Dynamic Random Access Memories (DRAMs)

     

Random Access Memory (RAM) refers to a read/write memory device that can read data from or write data to any of its memory addresses, regardless of what memory address was last accessed for reading or writing.  RAM comes in two major classifications: Dynamic RAM, or DRAM, and Static RAM, or SRAM.

            

DRAMs store data in cells that depend on capacitors, which need to be 'refreshed' continuously since they are not able to retain data indefinitely even if the device is continuously powered up.  SRAMs, on the other hand, store data in flip-flops, which retain data without refreshing as long as the SRAM is powered up. 

    

DRAMs provide more memory per unit chip area compared to SRAMs, mainly because of the much simpler structure of its storage element. Whereas an SRAM memory cell consists of 4 to 6 transistors, a DRAM memory cell consists of only a single transistor that is paired with a capacitor. The presence or absence of charge in the capacitor determines whether the cell contains a '1' or a '0'. This single-transistor configuration is commonly referred to as a 1-T memory cell.

  

A typical DRAM IC has address lines, data lines, and control lines. The address lines are used to identify the location of the memory storage element(s) or cell(s) to be read from or written to.  The data lines contain the value of the data read or being written into the memory cells accessed.  The control lines are used to direct the sequence of steps needed for the read and write operations of the DRAM.

      

The memory elements of a DRAM are arranged in an array of rows and columns.  Each row of memory cells share a common 'word' line, while each column of cells share a common 'bit' line. Thus, the location of a memory cell in the array is the intersection of its 'word' and 'bit' lines. The number of columns of such a memory array is known as the bit width of each word.

         

Just like an SRAM memory cell, a DRAM memory cell uses these 'word' and 'bit' lines for its read and write operations.  During a 'write' operation, the data to be written ('1' or '0') is provided at the 'bit' line while the 'word line' is asserted. This turns on the access transistor and allows the capacitor to charge up or discharge, depending on the state of the bit line.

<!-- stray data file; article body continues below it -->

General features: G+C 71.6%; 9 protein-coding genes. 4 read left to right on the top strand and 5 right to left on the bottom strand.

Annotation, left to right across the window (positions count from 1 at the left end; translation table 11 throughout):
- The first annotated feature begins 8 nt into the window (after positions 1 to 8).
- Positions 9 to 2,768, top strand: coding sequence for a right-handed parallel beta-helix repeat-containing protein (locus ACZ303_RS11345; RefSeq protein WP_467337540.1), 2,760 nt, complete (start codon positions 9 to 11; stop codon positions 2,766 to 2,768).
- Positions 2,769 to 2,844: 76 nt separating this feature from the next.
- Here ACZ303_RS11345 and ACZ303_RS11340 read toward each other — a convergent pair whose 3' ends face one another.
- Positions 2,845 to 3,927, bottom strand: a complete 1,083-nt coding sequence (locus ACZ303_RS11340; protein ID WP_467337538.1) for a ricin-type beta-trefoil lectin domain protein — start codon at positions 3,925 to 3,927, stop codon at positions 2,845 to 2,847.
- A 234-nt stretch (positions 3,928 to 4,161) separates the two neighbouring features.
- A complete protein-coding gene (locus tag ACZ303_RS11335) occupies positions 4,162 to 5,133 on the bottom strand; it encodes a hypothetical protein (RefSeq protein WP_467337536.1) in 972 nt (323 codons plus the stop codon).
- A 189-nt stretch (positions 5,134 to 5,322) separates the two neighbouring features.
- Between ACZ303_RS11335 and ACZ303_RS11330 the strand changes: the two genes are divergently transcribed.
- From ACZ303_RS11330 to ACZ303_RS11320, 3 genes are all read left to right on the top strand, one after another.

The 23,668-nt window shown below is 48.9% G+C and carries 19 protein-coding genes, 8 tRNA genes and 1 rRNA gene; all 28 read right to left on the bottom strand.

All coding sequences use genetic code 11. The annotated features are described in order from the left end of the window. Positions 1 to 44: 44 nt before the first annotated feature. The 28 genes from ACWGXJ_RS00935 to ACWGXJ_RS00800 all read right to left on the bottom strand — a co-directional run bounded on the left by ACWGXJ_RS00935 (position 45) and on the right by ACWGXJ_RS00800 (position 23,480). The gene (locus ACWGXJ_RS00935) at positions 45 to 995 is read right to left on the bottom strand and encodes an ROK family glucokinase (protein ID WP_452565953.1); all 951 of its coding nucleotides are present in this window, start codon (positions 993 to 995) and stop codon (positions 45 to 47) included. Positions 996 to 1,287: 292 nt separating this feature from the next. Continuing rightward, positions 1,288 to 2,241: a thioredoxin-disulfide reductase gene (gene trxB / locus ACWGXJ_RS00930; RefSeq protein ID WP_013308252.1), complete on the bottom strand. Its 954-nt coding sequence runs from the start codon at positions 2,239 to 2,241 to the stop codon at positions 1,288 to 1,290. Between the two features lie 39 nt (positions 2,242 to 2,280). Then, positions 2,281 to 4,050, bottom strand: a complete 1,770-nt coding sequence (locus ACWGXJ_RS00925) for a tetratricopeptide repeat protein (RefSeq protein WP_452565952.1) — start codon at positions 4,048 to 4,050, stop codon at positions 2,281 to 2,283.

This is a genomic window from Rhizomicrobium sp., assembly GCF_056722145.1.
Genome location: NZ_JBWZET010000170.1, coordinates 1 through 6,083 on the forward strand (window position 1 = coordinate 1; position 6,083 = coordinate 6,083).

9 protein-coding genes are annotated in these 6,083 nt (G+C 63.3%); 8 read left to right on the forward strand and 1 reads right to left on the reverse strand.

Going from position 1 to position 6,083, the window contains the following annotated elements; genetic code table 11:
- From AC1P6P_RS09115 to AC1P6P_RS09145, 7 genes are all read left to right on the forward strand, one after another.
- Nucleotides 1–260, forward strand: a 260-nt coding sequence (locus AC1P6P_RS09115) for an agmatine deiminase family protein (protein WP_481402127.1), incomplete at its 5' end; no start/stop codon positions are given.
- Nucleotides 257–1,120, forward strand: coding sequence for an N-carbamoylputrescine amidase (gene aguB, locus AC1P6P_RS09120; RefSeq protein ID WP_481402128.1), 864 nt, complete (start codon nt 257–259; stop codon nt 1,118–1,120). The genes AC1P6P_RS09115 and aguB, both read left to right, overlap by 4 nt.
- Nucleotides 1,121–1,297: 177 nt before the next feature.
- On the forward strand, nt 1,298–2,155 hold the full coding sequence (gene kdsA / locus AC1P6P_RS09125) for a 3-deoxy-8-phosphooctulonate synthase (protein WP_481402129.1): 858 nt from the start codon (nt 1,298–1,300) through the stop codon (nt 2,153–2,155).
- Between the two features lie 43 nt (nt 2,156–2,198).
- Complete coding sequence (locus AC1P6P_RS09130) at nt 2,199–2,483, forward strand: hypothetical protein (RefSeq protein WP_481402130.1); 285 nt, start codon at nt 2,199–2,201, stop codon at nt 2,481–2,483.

During a 'read' operation, the 'word' line is also asserted, which turns on the access transistor.  The enabled transistor allows the voltage on the capacitor to be read by a sensitive amplifier circuit through the 'bit' line. This sense circuit is able to determine whether a '1' or '0' is stored in the memory cell by comparing the sensed capacitor voltage against a threshold, i.e., 50% of the full-charge voltage. Thus, it is a '1' (charged capacitor) if the charge is still more than 50% and a '0' (discharged capacitor) if it's less than that.

       

For DRAMs, the simple operation of reading the data of a memory cell is destructive to the stored data.  This is because the cell capacitor undergoes discharging every time it is sensed through the 'bit' line. In fact, the stored charge in a DRAM cell decays over time even if it doesn't undergo a 'read' operation. Thus, in order to preserve the data in a DRAM cell, it has to undergo what is known as a 'refresh' operation.

    

A refresh operation is simply the process of reading a memory cell's content before it disappears and then writing it back into the memory cell.  Typically it is done every few milliseconds per word.  However, the refresh cycle itself is very short (in the order of nanoseconds), since a DRAM IC contains thousands of words that need to be refreshed regularly at that interval.  The need for regular refreshing gave DRAMs the name 'dynamic'.

  

Aside from its memory array, a DRAM device also needs to have the following support circuitries to accomplish its functions: 1) a decoding circuit for row address and column address selection; 2) a counter for tracking the refresh operation sequence; 3) a sense amplifier for reading and restoring the charge of each cell; and 4) a write enable circuit to put the cell in 'write' mode, i.e., make it ready to accept a charge.

  

DRAMs are mainly used as a computer system's volume memory, since they are denser and less costly than SRAM's.  However, they are not suited for speed-sensitive applications such as cache memories since the dynamic refreshing required by them slows down system operation. SRAM's are a better choice if speed is a major concern.

      

See Also:  What is a Semiconductor?DRAM Soft ErrorsSRAMs Microprocessors

         

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